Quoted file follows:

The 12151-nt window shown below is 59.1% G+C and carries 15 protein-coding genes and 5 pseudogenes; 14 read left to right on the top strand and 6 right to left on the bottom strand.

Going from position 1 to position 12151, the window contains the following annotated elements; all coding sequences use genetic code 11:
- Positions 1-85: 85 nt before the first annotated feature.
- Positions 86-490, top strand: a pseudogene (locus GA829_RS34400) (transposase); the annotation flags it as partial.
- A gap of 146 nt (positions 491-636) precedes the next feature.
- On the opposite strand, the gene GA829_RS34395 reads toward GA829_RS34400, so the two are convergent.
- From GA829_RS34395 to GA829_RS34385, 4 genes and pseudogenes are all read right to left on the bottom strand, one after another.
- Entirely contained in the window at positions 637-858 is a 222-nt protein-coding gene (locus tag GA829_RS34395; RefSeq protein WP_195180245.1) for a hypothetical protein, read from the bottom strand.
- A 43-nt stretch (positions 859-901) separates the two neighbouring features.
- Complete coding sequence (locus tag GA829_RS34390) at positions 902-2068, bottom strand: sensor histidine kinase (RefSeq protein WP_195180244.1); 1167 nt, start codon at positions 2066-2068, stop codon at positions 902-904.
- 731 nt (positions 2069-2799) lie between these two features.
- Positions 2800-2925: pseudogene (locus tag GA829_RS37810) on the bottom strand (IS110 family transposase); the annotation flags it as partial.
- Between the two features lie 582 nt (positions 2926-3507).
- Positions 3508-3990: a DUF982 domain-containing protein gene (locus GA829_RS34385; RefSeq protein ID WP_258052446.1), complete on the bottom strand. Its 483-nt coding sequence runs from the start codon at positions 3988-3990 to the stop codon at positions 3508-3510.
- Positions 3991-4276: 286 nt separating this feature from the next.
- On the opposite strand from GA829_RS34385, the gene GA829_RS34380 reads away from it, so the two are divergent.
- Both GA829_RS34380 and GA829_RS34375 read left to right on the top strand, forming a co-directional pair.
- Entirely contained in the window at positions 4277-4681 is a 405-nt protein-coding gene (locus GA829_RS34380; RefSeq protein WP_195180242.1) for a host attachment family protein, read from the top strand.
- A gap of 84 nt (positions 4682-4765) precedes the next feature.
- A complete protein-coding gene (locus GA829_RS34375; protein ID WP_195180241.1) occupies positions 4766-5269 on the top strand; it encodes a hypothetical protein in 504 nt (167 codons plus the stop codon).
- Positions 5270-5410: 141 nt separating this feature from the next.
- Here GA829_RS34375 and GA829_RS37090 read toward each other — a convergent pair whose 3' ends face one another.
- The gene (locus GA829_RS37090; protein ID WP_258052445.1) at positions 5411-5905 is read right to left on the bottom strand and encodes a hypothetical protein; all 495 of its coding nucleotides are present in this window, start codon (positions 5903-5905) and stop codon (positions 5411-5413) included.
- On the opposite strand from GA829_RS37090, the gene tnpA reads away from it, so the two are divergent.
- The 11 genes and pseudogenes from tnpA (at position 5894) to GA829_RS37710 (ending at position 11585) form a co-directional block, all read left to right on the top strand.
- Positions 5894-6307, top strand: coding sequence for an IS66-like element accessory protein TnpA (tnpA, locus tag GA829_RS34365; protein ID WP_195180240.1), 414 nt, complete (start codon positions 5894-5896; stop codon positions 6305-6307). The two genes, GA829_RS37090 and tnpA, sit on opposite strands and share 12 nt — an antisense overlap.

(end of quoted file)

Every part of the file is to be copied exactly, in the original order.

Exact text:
The 12151-nt window shown below is 59.1% G+C and carries 15 protein-coding genes and 5 pseudogenes; 14 read left to right on the top strand and 6 right to left on the bottom strand.

Going from position 1 to position 12151, the window contains the following annotated elements; all coding sequences use genetic code 11:
- Positions 1-85: 85 nt before the first annotated feature.
- Positions 86-490, top strand: a pseudogene (locus GA829_RS34400) (transposase); the annotation flags it as partial.
- A gap of 146 nt (positions 491-636) precedes the next feature.
- On the opposite strand, the gene GA829_RS34395 reads toward GA829_RS34400, so the two are convergent.
- From GA829_RS34395 to GA829_RS34385, 4 genes and pseudogenes are all read right to left on the bottom strand, one after another.
- Entirely contained in the window at positions 637-858 is a 222-nt protein-coding gene (locus tag GA829_RS34395; RefSeq protein WP_195180245.1) for a hypothetical protein, read from the bottom strand.
- A 43-nt stretch (positions 859-901) separates the two neighbouring features.
- Complete coding sequence (locus tag GA829_RS34390) at positions 902-2068, bottom strand: sensor histidine kinase (RefSeq protein WP_195180244.1); 1167 nt, start codon at positions 2066-2068, stop codon at positions 902-904.
- 731 nt (positions 2069-2799) lie between these two features.
- Positions 2800-2925: pseudogene (locus tag GA829_RS37810) on the bottom strand (IS110 family transposase); the annotation flags it as partial.
- Between the two features lie 582 nt (positions 2926-3507).
- Positions 3508-3990: a DUF982 domain-containing protein gene (locus GA829_RS34385; RefSeq protein ID WP_258052446.1), complete on the bottom strand. Its 483-nt coding sequence runs from the start codon at positions 3988-3990 to the stop codon at positions 3508-3510.
- Positions 3991-4276: 286 nt separating this feature from the next.
- On the opposite strand from GA829_RS34385, the gene GA829_RS34380 reads away from it, so the two are divergent.
- Both GA829_RS34380 and GA829_RS34375 read left to right on the top strand, forming a co-directional pair.
- Entirely contained in the window at positions 4277-4681 is a 405-nt protein-coding gene (locus GA829_RS34380; RefSeq protein WP_195180242.1) for a host attachment family protein, read from the top strand.
- A gap of 84 nt (positions 4682-4765) precedes the next feature.
- A complete protein-coding gene (locus GA829_RS34375; protein ID WP_195180241.1) occupies positions 4766-5269 on the top strand; it encodes a hypothetical protein in 504 nt (167 codons plus the stop codon).
- Positions 5270-5410: 141 nt separating this feature from the next.
- Here GA829_RS34375 and GA829_RS37090 read toward each other — a convergent pair whose 3' ends face one another.
- The gene (locus GA829_RS37090; protein ID WP_258052445.1) at positions 5411-5905 is read right to left on the bottom strand and encodes a hypothetical protein; all 495 of its coding nucleotides are present in this window, start codon (positions 5903-5905) and stop codon (positions 5411-5413) included.
- On the opposite strand from GA829_RS37090, the gene tnpA reads away from it, so the two are divergent.
- The 11 genes and pseudogenes from tnpA (at position 5894) to GA829_RS37710 (ending at position 11585) form a co-directional block, all read left to right on the top strand.
- Positions 5894-6307, top strand: coding sequence for an IS66-like element accessory protein TnpA (tnpA, locus tag GA829_RS34365; protein ID WP_195180240.1), 414 nt, complete (start codon positions 5894-5896; stop codon positions 6305-6307). The two genes, GA829_RS37090 and tnpA, sit on opposite strands and share 12 nt — an antisense overlap.